Un-solvated photophysics

Thomas Just Sørensen is a guest web-writer for PCCP. He is currently a post-doctoral researcher at the University of Copenhagen, Denmark.

When investigating dyes, we almost always address the molecular system experimentally in a solution, and theoretically in the gas phase. Greisch and co-workers circumvent this problem by doing both in condensed phases as well as the gas phase. To me, it explained a phenomenon that I have come across several times: the >1800 cm-1 shift between ab initio calculated transition energies and the observed spectra. A difference e.g. ZINDO methods is compensated for, and why these are the tinctorial chemist’s choice when predicting spectra from molecular structures. With this paper it is demonstrated that if you want to design gas phase dyes, DFT calculations can be used.

The focus of the paper is the triplet energy, triplet lifetime and triplet deactivation of rhodamine dyes, addressing their use in STED super-resolution microscopy and the triplet state mediated photodegradation. While that motivation is good, I am too excited about the gas phase fluorescence spectra and their use in benchmarking computational approaches. Emission spectra of isolated ionic dyes, can also answer some of the questions regarding counter ion effects, symmetry and solvation that has been around for half a century. I am eagerly awaiting the next installment promised at the end of this paper.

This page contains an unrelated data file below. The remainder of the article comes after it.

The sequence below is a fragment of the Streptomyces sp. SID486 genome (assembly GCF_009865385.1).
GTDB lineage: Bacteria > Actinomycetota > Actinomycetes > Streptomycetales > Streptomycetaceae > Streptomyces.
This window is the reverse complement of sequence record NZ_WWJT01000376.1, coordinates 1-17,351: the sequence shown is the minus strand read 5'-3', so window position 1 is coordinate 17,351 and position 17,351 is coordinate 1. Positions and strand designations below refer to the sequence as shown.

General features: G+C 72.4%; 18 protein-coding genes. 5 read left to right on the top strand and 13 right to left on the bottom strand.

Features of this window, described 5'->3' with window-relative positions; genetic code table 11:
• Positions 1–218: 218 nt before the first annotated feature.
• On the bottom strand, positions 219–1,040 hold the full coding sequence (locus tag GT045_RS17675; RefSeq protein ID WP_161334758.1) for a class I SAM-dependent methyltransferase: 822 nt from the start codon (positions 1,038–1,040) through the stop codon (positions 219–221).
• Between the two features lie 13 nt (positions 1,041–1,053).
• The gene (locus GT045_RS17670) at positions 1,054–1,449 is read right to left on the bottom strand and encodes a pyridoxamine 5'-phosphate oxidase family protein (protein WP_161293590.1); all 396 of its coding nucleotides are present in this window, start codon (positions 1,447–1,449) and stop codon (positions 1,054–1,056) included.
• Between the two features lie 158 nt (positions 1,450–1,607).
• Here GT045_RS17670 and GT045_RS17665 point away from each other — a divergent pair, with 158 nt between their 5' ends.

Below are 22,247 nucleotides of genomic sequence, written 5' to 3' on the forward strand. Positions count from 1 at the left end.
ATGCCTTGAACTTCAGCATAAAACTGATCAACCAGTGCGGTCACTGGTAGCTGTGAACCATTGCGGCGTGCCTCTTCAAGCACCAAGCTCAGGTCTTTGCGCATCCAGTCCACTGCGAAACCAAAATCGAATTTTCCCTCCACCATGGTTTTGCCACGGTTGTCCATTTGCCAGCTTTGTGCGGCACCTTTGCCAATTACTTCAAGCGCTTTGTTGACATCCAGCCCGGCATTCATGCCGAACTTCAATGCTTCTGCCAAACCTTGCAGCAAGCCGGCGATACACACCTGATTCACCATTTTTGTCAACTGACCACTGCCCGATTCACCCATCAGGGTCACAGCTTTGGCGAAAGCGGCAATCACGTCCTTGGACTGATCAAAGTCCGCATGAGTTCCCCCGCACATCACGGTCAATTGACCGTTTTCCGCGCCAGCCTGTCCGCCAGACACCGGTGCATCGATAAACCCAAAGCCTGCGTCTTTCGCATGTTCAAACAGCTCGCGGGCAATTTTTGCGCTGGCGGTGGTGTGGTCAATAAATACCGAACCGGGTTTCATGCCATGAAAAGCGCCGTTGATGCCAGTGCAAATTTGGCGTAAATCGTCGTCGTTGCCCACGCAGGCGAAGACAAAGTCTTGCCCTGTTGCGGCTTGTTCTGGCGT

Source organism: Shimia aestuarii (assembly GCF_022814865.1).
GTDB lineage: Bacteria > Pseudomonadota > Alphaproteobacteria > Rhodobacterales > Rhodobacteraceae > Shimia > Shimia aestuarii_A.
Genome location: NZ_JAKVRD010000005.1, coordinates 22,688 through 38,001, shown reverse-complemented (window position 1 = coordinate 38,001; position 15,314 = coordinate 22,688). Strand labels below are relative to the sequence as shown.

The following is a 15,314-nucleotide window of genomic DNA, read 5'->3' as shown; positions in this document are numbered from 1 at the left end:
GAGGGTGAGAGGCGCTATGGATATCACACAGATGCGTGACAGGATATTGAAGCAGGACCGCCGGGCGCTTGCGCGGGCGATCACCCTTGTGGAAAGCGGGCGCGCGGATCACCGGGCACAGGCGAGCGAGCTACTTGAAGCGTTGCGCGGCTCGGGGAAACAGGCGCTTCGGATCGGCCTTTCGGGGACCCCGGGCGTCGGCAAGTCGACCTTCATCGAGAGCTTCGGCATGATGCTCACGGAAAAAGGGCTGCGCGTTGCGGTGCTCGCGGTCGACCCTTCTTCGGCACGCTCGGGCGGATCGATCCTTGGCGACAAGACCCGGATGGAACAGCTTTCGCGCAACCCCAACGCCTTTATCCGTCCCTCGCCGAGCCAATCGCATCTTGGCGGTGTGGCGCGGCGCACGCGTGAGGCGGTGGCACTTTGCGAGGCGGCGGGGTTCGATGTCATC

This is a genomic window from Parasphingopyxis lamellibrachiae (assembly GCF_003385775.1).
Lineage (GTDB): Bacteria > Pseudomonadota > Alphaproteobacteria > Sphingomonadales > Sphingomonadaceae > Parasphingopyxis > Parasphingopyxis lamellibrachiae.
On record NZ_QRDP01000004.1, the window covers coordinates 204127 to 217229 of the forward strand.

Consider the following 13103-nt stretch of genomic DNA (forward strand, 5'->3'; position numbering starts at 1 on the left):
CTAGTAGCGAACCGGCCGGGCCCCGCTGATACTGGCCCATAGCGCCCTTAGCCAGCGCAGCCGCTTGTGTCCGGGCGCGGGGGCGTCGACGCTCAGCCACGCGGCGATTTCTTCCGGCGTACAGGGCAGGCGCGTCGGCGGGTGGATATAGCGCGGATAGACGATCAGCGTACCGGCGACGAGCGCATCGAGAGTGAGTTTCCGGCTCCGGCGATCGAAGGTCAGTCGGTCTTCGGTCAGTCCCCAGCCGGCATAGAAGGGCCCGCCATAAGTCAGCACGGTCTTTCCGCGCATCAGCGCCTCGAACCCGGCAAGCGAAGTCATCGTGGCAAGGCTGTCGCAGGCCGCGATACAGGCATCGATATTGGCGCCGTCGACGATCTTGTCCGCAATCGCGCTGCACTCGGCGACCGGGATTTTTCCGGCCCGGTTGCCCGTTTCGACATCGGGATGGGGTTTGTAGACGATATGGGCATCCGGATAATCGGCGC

By Dr Thomas Just Sørensen

Read the full details of this PCCP paper today:

Intrinsic fluorescence properties of rhodamine cations in gas-phase: triplet lifetimes and dispersed fluorescence spectra
Jean-François Greisch, Michael E. Harding, Mattias Kordel, Wim Klopper, Manfred M. Kappes and Detlef Schooss
Phys. Chem. Chem. Phys., 2013, 15, 8162-8170
DOI: 10.1039/C3CP44362K

Table of contents image

This article is part of a collection to coincide with the theme of Bunsentagung 2013: ‘Theory meets Spectroscopy’. You may be interested in the other articles in this collection too.

Digg This
Reddit This
Stumble Now!
Share on Facebook
Bookmark this on Delicious
Share on LinkedIn
Bookmark this on Technorati
Post on Twitter
Google Buzz (aka. Google Reader)